What is the story with the human trafficking bill?
The recent human trafficking bill, officially known as the Justice for Victims of Trafficking Act of 2015, was originally introduced in in the Senate on January 2015 by Sen. John Cornyn (R-TX). The bill had 34 cosponsors in the Senate, 13 Democrats and 21 Republicans (Sen. Barbara Boxer initially signed on as a cosponsor but withdrew her support a day later.) However, after initially supporting the bill, Democrats launched a filibuster because of language in the bill related to abortion.
In response, Senate majority leader Mitch McConnell refused to allow a vote on attorney general nominee Loretta Lynch until the trafficking bill made it out of the Senate. After weeks of negotiations, a bipartisan agreement was reached and the bill was put up for a vote, passing unopposed (99-0).
Why did the Democrats oppose the bill?
Senate Democrats—including ten of the cosponsors—filibustered the bill to prevent it coming up for a vote after learning of opposition by abortion rights groups, such as NARAL and Planned Parenthood. The abortion lobby opposed the bill because it included the Hyde amendment, an addition routinely attached to annual appropriations bills since 1976 which bans federal funding of abortion with exceptions for rape, incest and the life of the mother.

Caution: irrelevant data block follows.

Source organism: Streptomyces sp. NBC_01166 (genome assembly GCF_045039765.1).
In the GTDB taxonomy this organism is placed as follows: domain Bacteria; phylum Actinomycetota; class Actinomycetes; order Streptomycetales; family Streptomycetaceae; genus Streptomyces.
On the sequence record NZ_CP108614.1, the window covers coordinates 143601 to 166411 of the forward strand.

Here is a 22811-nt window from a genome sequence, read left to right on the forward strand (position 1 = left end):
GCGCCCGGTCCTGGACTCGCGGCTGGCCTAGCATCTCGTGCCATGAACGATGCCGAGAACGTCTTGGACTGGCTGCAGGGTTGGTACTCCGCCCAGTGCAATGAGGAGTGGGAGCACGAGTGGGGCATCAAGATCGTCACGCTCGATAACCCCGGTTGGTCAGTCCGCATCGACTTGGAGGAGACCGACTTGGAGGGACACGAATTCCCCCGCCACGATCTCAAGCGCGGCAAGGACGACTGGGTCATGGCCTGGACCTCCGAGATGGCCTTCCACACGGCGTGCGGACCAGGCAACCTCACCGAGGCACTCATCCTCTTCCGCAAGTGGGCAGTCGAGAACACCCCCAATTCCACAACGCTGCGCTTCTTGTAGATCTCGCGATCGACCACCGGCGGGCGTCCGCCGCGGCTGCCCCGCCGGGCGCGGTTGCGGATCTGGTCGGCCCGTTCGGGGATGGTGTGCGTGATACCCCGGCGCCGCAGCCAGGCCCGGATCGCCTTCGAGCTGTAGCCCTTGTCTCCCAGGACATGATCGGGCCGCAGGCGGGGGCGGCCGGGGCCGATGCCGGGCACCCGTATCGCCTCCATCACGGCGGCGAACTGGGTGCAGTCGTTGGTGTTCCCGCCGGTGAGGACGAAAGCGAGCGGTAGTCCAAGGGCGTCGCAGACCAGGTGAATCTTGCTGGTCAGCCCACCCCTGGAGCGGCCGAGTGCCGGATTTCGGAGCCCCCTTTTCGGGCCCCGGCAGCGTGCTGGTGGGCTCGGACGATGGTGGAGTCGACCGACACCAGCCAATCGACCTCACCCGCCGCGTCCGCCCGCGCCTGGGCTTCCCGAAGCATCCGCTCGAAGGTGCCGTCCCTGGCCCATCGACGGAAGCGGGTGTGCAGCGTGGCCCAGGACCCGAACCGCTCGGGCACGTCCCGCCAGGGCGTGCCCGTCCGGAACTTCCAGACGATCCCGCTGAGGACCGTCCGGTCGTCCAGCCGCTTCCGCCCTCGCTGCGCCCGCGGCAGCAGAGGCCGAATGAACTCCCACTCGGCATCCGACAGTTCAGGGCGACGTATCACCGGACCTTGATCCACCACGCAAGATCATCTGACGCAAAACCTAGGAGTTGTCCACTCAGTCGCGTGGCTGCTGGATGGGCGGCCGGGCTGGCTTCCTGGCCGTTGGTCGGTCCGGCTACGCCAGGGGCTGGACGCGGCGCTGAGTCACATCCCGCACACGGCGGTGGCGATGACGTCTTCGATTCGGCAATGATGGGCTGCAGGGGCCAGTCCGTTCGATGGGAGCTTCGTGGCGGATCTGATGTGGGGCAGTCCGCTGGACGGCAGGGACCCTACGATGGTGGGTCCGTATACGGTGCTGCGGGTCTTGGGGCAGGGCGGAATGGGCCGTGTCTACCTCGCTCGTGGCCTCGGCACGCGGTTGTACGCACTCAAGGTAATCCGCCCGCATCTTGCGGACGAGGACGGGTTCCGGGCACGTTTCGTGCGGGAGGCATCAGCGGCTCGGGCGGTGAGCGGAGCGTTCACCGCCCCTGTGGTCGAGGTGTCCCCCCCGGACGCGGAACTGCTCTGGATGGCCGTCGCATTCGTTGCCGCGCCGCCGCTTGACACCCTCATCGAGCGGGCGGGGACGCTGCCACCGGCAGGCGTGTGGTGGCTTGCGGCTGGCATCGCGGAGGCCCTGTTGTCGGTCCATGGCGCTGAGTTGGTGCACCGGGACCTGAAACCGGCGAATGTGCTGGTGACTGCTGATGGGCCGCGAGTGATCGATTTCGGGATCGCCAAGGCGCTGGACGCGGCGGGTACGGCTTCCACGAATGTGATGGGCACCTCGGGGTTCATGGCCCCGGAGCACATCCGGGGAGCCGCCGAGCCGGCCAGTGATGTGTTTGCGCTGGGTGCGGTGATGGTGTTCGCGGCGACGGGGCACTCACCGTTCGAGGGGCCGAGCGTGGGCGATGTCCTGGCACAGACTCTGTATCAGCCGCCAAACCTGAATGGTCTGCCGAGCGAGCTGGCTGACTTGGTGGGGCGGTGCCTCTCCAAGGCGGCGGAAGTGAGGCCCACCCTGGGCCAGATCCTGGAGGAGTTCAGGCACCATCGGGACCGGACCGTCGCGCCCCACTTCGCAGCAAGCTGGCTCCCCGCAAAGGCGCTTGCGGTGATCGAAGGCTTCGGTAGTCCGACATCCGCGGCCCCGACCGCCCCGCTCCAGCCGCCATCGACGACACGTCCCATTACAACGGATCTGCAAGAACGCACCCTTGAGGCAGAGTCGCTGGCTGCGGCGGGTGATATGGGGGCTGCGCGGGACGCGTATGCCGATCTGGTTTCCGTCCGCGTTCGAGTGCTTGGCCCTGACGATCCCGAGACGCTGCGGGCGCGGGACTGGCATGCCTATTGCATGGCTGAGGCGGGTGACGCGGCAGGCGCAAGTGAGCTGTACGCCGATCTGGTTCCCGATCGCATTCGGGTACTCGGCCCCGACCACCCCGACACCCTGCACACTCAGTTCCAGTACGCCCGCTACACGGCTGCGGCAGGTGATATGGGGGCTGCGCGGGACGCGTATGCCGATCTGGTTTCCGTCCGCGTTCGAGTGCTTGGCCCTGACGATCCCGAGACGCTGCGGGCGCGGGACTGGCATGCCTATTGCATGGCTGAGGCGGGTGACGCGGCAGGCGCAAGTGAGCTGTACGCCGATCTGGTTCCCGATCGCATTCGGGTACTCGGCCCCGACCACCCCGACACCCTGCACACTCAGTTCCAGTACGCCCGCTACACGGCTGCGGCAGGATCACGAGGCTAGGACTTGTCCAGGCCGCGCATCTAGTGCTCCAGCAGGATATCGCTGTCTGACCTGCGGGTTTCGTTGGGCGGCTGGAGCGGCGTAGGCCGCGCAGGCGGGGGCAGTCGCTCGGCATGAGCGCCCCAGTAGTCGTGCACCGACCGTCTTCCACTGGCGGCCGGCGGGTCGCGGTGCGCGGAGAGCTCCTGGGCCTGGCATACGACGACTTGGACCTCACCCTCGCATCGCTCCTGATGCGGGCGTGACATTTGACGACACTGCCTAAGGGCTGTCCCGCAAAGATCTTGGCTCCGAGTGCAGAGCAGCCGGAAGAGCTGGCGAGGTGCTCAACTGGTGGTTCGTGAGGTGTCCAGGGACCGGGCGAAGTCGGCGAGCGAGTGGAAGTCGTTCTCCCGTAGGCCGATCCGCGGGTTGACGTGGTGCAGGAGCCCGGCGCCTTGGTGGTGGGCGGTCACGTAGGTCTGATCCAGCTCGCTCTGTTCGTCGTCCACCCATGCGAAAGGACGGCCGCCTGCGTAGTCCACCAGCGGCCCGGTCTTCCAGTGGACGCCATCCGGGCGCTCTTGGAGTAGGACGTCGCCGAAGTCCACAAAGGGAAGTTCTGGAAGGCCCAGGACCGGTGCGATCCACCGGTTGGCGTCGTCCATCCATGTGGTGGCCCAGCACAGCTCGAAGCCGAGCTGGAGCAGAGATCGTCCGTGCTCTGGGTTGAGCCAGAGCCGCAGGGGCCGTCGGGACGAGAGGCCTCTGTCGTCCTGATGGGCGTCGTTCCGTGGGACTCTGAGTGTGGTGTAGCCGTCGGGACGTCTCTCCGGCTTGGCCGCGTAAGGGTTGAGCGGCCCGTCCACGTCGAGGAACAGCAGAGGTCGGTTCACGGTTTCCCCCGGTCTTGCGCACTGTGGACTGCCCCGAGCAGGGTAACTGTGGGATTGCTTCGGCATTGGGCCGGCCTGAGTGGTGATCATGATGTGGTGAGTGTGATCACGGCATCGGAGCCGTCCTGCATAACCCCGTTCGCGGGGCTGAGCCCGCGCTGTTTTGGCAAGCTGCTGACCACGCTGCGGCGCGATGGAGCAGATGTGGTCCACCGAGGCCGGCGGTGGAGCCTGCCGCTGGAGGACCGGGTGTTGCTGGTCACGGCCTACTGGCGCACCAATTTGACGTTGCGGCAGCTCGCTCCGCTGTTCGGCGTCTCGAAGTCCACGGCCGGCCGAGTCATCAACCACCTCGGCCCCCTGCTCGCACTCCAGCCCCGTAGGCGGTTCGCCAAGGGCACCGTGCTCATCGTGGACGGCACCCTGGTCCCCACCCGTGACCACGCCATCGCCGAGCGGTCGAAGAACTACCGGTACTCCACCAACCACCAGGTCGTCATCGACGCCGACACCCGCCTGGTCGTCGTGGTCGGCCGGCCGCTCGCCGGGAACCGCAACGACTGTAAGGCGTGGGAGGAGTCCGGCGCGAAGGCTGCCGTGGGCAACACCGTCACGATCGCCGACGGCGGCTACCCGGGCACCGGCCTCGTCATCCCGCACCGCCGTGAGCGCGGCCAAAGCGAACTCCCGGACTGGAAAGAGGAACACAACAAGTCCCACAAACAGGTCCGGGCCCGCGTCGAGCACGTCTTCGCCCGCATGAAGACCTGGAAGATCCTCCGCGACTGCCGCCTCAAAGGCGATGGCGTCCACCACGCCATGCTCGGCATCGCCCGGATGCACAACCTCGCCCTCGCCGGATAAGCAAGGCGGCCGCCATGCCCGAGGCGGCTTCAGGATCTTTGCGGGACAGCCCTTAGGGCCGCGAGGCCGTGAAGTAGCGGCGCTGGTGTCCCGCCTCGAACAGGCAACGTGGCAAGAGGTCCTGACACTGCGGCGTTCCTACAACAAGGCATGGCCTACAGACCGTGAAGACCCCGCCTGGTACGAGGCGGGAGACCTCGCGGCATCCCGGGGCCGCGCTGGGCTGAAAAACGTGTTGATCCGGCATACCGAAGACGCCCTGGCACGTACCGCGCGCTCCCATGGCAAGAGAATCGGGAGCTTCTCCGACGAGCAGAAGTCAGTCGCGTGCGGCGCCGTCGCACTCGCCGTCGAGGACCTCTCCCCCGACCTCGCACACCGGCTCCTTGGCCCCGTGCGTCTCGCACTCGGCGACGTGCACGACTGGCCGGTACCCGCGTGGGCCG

According to NPR, Democrats said restrictions on abortions should apply to only taxpayer money, and that the fund created by the trafficking measure was not taxpayer money because it’s collected from fines on people convicted of sex-trafficking crimes. A deal was later reached which would allow the criminal fines to be used for victim services unrelated to health. The money related to the bill used for health services would still be subjected to the Hyde amendment.
As NPR’s Alisa Chang says, “both sides can say they won. Republicans can say no part of the fund pays for abortions. Democrats can say the Hyde Amendment was never expanded to apply to non-taxpayer money.”
What does the trafficking act do?